The northern areas of Pakistan contain the highest concentration of peaks and the longest glaciers outside the polar region. This is where the 3 largest mountain ranges in the world collide: Karakorams, Hindukush, and the Himalayas. The rivers that emanate from these rugged mountains, their tributaries, and melting glacial water create a rich source of habitability for some of the world’s rarest wildlife species: Astor, Pir Panjal markhor, Laddakh Urial, Himalayan Ibex, and Blue Sheep. .
Heavy poaching by locals and outsiders had led to an alarming decline in the population of these important species until foreign and local NGOs came to their rescue and initiated a program for the sustainable trophy hunting of these game species and their use. The importance of perpetuating the Markhor population at the community level and the direct involvement of local people through interest in conservation has led to successful results in achieving this goal. The social benefits derived from the generation of income from hunting.
Licensing fees have played a critical role in the success of conservation. Those
Communities that previously did not have the resources to carry out educational, health and social activities can now undertake these projects.
Hunting the “markhor” as it has been for many was one of my great wishes. I was able to fulfill this search and dream with the help of my friend Renaud Desgrees du Lou who met Anchan Ali Mirza from Karakroams – Pakistan and they were able to organize a successful search for me in Karakorams – Pakistan. Although I had the option to hunt any of the northern population of the markhor, I opted for the Astor as not many hunters I know of had ventured deep into the mighty Karakorams where this animal survived.
We flew to Islamabad where we were quickly checked in by customs and then embarked on a long journey along the “Karakoram Highway”. Driving on the Karakoram Highway is a journey in itself. It is a once in a lifetime adventure with breathtaking views of Nanga Parbat, the second highest peak in Pakistan (8125 meters). Today Silk is found in all markets of the world. Travel easily and economically by sea and air. It was not always like this. The early silk trade was carried out against all odds by large caravans of traders and animals traveling at a snail’s pace over some of the most inhospitable territory on the face of the earth: scorching, waterless deserts and covered mountain passes. of snow. It was through this “silk route” that ancient traders transported silk from Kasghar through the Taklamakan Desert and the Karakoram Highway to India.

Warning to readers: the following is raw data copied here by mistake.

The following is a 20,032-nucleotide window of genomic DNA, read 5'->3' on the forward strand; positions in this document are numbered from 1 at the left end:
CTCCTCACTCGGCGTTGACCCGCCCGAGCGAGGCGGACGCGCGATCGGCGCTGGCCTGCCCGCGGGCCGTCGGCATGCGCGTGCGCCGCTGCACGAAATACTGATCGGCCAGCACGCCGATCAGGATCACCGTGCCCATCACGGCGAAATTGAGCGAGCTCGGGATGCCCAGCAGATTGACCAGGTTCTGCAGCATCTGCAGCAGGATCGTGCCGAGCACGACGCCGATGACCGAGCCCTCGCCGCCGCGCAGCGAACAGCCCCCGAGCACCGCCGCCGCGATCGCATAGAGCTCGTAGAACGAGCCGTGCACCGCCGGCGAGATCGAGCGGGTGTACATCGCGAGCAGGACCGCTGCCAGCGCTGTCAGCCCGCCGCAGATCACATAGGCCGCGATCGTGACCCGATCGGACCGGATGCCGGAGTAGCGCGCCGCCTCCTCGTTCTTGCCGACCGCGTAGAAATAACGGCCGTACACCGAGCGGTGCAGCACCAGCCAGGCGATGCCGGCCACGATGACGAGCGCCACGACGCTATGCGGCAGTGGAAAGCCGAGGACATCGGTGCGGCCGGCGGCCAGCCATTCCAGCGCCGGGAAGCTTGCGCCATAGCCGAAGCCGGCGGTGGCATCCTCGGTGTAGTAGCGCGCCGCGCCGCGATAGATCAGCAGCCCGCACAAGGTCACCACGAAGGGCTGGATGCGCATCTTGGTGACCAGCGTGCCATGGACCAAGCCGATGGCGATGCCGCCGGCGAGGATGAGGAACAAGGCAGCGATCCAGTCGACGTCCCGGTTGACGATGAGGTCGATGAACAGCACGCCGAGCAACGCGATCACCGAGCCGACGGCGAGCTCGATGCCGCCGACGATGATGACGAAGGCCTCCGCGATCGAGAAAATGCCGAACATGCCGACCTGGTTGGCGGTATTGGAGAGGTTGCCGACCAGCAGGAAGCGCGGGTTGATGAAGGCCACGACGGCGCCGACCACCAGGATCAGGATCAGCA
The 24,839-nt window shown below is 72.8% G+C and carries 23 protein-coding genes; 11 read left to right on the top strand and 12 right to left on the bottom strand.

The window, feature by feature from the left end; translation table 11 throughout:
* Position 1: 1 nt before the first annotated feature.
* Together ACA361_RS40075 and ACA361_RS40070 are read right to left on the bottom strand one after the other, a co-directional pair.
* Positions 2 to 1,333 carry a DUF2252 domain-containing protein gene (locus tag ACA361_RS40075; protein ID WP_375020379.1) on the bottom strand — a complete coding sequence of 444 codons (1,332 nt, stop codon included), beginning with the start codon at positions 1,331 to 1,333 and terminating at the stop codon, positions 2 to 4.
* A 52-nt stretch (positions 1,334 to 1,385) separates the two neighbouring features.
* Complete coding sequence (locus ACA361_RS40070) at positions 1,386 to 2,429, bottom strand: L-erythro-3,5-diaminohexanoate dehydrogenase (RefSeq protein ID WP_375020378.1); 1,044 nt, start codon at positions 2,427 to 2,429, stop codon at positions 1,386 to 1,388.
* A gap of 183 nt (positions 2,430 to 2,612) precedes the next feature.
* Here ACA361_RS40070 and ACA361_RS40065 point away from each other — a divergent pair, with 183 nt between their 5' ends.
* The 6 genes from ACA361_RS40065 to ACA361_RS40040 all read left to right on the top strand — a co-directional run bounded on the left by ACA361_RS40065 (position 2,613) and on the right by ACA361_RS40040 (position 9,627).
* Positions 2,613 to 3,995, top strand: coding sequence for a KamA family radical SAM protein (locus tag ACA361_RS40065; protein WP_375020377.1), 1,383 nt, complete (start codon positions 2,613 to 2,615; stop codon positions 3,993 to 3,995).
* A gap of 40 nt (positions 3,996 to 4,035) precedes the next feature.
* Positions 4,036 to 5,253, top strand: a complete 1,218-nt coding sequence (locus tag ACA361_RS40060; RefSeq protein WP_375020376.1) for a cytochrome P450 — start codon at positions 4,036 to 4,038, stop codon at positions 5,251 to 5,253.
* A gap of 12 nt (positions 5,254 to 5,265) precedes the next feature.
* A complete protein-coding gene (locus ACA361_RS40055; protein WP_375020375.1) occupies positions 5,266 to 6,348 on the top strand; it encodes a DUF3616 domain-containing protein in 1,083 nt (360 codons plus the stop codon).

Our first stop was the bustling town of Gilgit, we continued driving to the Bunji Valley. The people of Bunji were expecting a foreign hunter for the first time. It was the first year that their community was up and running and everyone was hoping and praying for a successful hunt as this would mean a considerable exchange of foreign exchange for their development plans. Our friend Anchan Ali Mirza, son of the land, advised me to pioneer the hunt for the Astor markhor in this wilderness. It was a new area and a test case for everyone. We crossed the mighty “Indus” river on a traditional local raft known as “Zakh”. This form of transport by rivers is used even today. Previously, “Zakh” floats were made of goatskin, but now a more modern form of inner tube is used. Although it is a safe way to cross, but a spooky experience.
It is a traditional belief that a good male has 19 times the wisdom of a human being and therefore we must show great strength, intelligence, courage and patience in the days to come. The hike through the rugged mountains of the Karakorams is challenging and demanding and only those souls with an adventurous spirit are likely to succeed. At certain points we use safety ropes to cross cliffs and waterfalls. Fortunately, we saw a good male from a distance the first on our arrival and I was able to shoot successfully. It wasn’t until the next morning that we were able to knock the animal down due to poor visibility. As it turned out, he was a mature male at about 34 inches, although we were expecting a larger trophy. After all the hours of continuous driving and arduous walking he could not have been a more satisfied man. Between all of us there was a great sense of pride and accomplishment.
We then drove to our next target, which was the Himalayan Ibex near Skardu town. Interestingly, when we got to this area, we were surprised to see some exceptionally sized trophies of Astor markhor. . Anchan Ali Mirza had already taken a Hungarian hunter there before and therefore it was not possible to hunt markhor again as the only license had been used. The Himalayan Ibex survive here in good numbers and we were successful in bagging a 40 “male. I have been told that if it went further into the deep valleys of the Karakorams there is a very strong population of Himalayan Ibex. But for now I thought these 2 trophies were enough. I was lucky enough to be able to hunt successfully on a trip that normally would have involved a few more days. I wish I had the pleasure of flying back from Skardu, but the weather conditions were not favorable. and therefore we hurried back to Islamabad.
IGNACIO RUIZ GALLARDON
Karakoram Treks & Tours, the oldest trekking company in Pakistan. Offers in trekking expedition to China, Broad Peak, Nanga Parbat, Himalaya, Tirich Mir, Gasherbrum, Adventure, G2, Spantik, Trango Tower, Diran.
We also provide Hotel services in these regions.